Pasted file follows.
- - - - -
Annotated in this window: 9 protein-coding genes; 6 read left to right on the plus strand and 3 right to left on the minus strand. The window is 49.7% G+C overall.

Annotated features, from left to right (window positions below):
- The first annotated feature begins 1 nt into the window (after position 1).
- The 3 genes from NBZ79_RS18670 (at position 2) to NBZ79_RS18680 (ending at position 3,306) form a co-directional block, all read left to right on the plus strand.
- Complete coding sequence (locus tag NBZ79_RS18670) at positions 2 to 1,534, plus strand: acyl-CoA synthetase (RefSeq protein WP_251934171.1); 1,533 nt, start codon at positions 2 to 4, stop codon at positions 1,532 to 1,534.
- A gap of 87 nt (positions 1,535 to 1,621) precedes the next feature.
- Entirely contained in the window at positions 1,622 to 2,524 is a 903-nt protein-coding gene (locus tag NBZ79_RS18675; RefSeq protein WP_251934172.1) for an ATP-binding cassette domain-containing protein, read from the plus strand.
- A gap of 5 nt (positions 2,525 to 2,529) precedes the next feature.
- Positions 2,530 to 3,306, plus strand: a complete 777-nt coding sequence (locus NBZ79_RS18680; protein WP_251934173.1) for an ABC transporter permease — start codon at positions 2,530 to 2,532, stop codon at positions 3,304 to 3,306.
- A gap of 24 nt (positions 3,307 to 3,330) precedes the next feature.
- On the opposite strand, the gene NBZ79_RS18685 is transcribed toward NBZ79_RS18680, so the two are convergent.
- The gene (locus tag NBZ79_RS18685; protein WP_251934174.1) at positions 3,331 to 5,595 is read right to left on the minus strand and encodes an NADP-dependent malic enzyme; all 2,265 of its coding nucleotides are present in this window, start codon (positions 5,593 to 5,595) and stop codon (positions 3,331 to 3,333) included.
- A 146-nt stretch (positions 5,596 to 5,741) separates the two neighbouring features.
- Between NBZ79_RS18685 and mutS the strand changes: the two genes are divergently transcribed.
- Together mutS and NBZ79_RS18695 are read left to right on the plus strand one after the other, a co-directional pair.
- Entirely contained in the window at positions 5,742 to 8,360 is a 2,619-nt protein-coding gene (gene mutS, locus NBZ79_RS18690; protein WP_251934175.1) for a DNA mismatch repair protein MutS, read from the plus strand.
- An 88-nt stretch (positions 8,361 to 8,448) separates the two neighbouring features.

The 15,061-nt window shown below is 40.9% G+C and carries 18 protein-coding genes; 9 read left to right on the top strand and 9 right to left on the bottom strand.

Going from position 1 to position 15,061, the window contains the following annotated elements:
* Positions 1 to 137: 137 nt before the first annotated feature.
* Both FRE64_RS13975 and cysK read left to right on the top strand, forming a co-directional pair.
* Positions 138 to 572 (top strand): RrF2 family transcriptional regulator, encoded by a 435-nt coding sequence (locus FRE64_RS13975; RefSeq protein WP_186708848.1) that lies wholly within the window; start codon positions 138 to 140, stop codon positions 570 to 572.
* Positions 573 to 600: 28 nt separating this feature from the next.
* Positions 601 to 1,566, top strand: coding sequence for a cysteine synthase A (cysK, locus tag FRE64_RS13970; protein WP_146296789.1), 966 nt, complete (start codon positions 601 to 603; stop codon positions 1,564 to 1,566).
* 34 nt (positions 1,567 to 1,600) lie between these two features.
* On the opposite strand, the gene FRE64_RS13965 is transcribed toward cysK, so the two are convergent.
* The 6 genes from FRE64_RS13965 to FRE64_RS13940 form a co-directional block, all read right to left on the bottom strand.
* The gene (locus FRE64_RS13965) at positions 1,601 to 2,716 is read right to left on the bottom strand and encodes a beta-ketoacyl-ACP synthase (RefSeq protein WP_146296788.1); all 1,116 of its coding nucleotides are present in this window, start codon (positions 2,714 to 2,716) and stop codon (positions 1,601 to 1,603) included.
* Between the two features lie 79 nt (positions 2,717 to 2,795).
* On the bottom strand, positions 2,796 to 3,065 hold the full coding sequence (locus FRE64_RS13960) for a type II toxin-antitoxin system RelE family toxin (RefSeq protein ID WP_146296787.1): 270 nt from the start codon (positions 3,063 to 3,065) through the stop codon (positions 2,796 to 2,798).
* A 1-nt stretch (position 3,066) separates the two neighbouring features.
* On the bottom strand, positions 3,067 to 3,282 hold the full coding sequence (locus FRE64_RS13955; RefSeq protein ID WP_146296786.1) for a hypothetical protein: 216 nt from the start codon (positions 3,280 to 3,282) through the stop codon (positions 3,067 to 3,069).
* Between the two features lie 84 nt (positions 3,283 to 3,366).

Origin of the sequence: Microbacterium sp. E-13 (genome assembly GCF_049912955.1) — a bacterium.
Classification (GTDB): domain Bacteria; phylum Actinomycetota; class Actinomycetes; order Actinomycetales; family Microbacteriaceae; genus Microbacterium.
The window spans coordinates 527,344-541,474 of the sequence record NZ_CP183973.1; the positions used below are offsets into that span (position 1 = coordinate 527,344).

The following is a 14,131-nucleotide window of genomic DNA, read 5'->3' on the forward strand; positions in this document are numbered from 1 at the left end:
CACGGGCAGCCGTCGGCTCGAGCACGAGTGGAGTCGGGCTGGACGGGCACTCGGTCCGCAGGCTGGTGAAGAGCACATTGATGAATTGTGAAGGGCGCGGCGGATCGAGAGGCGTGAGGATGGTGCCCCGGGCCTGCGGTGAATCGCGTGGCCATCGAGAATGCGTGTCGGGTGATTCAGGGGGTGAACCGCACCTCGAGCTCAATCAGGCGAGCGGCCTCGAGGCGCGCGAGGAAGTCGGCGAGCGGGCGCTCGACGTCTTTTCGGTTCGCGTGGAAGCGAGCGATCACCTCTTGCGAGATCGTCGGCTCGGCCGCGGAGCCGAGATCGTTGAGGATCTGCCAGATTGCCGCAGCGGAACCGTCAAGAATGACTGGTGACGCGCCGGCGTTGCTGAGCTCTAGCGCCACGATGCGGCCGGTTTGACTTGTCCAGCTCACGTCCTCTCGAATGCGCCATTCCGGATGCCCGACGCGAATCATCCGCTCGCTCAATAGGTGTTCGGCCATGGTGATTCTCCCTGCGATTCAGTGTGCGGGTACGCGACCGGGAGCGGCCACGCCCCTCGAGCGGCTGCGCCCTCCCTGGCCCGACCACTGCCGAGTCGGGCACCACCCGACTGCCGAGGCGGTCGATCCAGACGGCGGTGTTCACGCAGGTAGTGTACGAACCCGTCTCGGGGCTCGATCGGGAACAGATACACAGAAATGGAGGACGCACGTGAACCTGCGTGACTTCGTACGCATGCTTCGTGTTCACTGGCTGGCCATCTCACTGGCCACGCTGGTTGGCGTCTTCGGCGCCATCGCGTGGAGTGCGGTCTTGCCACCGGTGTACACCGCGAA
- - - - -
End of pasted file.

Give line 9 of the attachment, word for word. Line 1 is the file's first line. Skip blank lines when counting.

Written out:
- Positions 2,530 to 3,306, plus strand: a complete 777-nt coding sequence (locus NBZ79_RS18680; protein WP_251934173.1) for an ABC transporter permease — start codon at positions 2,530 to 2,532, stop codon at positions 3,304 to 3,306.